Our editors’ weekly roundup of Canadian art news.
Details about this year’s Manifesta 11 in Zurich were announced earlier this week, and Canadians Jon Rafman, Jeremy Shaw and astronaut Chris Hadfield will be participating. The exhibition “What People Do for Money: Some Joint Ventures,” curated by Christian Jankowski, sees artists pairing with various businesses to create new commissions, including Rafman, who will pair with Float Spa to produce work. The historical exhibition, which “gathers artworks and non-art-specific materials from the past fifty years into different groupings” includes Shaw and Hadfield.
The inaugural Philip B. Lind Prize for Emerging Artists was awarded to Vilhelm Sundin, a student at Simon Fraser University, on Friday. The annual prize, produced by Presentation House Gallery, presents the winner with $5,000 to be put towards the production of new work, which will be exhibited at the future Polygon Gallery in 2017. The prize was created through a donation by Rogers Communications to honour Lind’s career at his retirement.
The next four participants in Access Gallery’s Twenty-Three Days at Sea residency, which sees participants shipped across the Pacific Ocean in cargo freighters, have been announced. Artists Michael Drebert (Victoria), Lili Huston-Herterich (Toronto), Rebecca Moss (London, UK) and Sikarnt Skoolisariyaporn (London and Bangkok) were selected from 1,001 applicants, and will travel throughout the summer of 2016 and spring of 2017. The residency is produced in partnership with the Burrard Arts Foundation and the Contemporary Art Gallery.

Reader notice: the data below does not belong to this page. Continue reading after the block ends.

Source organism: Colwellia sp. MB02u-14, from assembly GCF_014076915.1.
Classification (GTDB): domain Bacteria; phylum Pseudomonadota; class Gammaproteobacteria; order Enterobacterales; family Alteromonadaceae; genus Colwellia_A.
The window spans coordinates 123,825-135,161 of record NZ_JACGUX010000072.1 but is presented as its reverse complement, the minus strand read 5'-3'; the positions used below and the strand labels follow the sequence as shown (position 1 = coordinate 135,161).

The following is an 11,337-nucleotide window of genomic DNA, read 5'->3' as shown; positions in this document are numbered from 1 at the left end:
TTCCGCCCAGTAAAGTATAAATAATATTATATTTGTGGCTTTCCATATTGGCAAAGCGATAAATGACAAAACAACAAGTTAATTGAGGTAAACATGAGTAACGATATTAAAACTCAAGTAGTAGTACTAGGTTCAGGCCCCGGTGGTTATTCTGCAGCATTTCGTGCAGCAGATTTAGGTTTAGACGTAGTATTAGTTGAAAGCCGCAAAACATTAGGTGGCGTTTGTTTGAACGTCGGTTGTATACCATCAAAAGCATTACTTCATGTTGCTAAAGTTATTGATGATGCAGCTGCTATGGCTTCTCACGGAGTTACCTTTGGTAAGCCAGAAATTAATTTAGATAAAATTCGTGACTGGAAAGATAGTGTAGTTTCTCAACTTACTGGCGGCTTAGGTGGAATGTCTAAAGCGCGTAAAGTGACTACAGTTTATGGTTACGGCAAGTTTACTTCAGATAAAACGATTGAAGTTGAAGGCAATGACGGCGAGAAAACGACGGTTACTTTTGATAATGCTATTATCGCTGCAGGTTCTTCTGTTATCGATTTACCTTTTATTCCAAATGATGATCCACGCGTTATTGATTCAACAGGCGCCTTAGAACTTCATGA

The winners of this year’s Portfolio Prize awards, dedicated to giving early career support to young artists, were announced on Wednesday. Colleen Brown has won the Emerging Artist Award ($10,000); Derya Akay has won the Emerging Artist Award ($5,000); Del Hillier has won the BFA Prize ($5,000); and Gabi Dao has won the BFA Distinction ($1,000). The awards will be presented at the Audain Gallery at SFU in Vancouver on April 18.
The Gardiner Museum in Toronto has launched a ceramic-sculpture competition for a commissioned public artwork to be installed in front of the museum on Queen’s Park. Artists of all mediums are invited to apply, and the winning artwork will have a budget of $95,000 to cover materials, artist fees, engineering review, insurance and so on. The prize will be juried a team including artist Douglas Coupland and Power Plant director Gaëtane Verna, and will be installed in June 2017.